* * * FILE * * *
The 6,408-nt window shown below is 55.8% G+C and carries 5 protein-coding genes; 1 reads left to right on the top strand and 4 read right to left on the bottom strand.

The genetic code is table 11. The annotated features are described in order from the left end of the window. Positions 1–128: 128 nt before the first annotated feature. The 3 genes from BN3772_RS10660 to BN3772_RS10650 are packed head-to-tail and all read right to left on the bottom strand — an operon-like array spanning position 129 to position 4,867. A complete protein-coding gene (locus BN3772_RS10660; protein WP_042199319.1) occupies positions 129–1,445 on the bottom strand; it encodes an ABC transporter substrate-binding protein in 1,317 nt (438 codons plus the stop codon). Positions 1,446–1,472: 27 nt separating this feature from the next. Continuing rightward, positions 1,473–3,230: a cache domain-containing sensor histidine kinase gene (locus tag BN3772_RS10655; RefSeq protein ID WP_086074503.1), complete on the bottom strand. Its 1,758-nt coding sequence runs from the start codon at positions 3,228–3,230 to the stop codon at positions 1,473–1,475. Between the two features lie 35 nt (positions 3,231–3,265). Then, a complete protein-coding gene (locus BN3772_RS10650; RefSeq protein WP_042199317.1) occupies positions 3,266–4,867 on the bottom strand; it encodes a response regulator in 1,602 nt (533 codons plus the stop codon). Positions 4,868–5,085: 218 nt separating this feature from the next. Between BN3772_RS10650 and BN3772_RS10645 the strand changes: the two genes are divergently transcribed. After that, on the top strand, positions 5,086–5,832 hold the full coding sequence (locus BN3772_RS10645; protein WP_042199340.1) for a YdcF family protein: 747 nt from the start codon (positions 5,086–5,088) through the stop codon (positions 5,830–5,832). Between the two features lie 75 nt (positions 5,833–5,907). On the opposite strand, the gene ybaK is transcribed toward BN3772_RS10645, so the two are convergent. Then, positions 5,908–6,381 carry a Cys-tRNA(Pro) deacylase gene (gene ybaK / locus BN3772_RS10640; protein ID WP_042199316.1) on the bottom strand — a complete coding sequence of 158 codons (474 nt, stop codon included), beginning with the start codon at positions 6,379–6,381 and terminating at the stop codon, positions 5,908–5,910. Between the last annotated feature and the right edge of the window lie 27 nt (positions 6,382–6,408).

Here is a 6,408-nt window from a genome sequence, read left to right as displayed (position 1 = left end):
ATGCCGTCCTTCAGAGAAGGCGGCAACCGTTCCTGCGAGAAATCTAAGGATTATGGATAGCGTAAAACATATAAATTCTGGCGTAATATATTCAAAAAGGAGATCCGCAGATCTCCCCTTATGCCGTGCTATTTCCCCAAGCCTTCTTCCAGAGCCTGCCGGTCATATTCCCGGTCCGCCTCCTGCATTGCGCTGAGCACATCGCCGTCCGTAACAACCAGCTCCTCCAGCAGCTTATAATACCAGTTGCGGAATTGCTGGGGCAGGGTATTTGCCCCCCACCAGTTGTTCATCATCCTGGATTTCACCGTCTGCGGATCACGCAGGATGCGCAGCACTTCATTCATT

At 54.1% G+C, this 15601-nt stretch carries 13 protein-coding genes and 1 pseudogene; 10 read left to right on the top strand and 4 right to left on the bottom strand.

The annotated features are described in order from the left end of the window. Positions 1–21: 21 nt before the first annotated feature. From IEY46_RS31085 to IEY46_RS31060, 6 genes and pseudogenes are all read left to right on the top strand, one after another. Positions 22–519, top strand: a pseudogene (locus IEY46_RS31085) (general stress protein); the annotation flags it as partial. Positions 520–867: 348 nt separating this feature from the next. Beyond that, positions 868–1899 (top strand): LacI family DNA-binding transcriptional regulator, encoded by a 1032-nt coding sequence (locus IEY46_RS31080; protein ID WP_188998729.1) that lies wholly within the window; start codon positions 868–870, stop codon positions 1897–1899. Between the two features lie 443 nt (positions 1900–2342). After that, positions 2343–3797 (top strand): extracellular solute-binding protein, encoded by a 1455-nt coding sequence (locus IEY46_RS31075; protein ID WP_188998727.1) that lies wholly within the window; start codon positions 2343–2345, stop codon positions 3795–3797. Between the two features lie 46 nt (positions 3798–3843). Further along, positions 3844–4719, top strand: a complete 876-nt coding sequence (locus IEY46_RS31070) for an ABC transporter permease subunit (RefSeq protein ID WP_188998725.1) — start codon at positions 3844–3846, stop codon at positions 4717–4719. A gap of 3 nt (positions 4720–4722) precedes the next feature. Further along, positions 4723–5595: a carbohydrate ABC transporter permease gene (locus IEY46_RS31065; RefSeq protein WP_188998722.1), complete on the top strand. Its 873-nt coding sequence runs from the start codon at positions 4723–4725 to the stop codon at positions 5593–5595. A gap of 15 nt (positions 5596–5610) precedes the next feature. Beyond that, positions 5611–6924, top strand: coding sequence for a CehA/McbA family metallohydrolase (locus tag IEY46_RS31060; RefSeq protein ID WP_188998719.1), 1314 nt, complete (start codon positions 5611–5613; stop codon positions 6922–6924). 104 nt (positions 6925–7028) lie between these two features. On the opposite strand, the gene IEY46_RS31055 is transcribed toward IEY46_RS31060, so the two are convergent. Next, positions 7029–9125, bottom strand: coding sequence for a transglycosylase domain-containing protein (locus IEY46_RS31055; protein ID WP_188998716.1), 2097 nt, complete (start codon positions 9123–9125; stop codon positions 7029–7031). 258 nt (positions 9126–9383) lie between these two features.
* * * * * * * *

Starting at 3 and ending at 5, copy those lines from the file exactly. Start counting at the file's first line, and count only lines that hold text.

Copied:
Here is a 6,408-nt window from a genome sequence, read left to right as displayed (position 1 = left end):
ATGCCGTCCTTCAGAGAAGGCGGCAACCGTTCCTGCGAGAAATCTAAGGATTATGGATAGCGTAAAACATATAAATTCTGGCGTAATATATTCAAAAAGGAGATCCGCAGATCTCCCCTTATGCCGTGCTATTTCCCCAAGCCTTCTTCCAGAGCCTGCCGGTCATATTCCCGGTCCGCCTCCTGCATTGCGCTGAGCACATCGCCGTCCGTAACAACCAGCTCCTCCAGCAGCTTATAATACCAGTTGCGGAATTGCTGGGGCAGGGTATTTGCCCCCCACCAGTTGTTCATCATCCTGGATTTCACCGTCTGCGGATCACGCAGGATGCGCAGCACTTCATTCATT

At 54.1% G+C, this 15601-nt stretch carries 13 protein-coding genes and 1 pseudogene; 10 read left to right on the top strand and 4 right to left on the bottom strand.